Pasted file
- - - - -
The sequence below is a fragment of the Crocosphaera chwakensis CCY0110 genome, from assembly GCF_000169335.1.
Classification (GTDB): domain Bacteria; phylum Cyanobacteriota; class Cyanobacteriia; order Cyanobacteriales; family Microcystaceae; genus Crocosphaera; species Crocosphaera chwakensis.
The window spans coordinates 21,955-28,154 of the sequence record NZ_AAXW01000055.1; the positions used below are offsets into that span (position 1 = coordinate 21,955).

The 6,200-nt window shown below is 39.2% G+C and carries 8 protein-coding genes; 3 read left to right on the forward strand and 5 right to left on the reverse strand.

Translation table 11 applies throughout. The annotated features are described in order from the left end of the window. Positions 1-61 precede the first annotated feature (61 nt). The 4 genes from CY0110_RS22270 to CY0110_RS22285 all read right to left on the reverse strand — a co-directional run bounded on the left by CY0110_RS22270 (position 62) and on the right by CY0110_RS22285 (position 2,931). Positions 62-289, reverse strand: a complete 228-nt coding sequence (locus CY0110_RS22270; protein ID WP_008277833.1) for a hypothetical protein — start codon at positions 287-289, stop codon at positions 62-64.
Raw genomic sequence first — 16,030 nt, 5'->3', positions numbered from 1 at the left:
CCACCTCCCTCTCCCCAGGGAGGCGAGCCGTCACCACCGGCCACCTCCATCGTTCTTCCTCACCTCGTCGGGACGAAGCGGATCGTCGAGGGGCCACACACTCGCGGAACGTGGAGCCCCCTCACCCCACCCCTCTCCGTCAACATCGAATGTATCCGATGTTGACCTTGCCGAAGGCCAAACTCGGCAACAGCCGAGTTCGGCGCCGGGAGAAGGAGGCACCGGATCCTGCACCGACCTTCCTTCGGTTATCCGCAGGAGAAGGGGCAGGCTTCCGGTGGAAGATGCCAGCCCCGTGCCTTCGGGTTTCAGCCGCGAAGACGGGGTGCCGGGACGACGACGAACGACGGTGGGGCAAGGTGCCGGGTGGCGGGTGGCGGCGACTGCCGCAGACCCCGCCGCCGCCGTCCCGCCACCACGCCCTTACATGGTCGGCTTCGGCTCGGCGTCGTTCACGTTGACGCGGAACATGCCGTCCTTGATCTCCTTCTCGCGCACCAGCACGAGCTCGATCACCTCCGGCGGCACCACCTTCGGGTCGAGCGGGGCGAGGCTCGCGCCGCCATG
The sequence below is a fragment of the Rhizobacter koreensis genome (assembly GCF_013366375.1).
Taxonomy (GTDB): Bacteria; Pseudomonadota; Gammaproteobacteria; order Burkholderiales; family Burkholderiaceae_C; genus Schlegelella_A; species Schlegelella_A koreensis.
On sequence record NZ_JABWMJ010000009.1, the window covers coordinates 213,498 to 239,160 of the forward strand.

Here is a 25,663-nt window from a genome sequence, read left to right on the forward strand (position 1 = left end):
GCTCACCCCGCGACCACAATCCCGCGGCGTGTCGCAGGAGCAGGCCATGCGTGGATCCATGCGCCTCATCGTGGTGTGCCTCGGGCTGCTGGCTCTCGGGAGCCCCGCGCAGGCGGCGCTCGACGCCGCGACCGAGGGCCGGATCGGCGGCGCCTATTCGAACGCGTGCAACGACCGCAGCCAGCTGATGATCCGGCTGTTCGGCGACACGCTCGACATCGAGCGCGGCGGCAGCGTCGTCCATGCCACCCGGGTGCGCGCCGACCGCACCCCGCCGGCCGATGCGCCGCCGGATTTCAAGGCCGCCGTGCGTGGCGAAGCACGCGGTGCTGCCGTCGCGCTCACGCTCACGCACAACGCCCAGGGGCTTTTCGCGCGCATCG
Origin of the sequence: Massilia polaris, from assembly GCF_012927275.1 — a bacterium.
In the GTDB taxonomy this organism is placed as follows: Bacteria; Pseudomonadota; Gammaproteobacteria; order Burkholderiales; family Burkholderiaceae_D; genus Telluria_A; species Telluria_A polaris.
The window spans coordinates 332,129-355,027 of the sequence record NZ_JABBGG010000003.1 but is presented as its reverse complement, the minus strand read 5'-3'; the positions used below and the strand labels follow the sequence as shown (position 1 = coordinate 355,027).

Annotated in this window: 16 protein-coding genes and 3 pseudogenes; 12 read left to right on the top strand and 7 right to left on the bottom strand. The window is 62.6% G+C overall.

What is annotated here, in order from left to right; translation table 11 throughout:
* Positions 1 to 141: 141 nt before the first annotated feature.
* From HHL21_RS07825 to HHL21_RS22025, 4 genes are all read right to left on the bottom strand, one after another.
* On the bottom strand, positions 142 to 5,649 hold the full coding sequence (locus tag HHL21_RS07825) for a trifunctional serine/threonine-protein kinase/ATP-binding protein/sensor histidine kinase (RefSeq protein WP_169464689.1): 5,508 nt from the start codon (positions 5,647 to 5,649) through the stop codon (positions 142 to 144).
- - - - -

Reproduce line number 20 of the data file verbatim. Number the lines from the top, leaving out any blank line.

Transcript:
* On the bottom strand, positions 142 to 5,649 hold the full coding sequence (locus tag HHL21_RS07825) for a trifunctional serine/threonine-protein kinase/ATP-binding protein/sensor histidine kinase (RefSeq protein WP_169464689.1): 5,508 nt from the start codon (positions 5,647 to 5,649) through the stop codon (positions 142 to 144).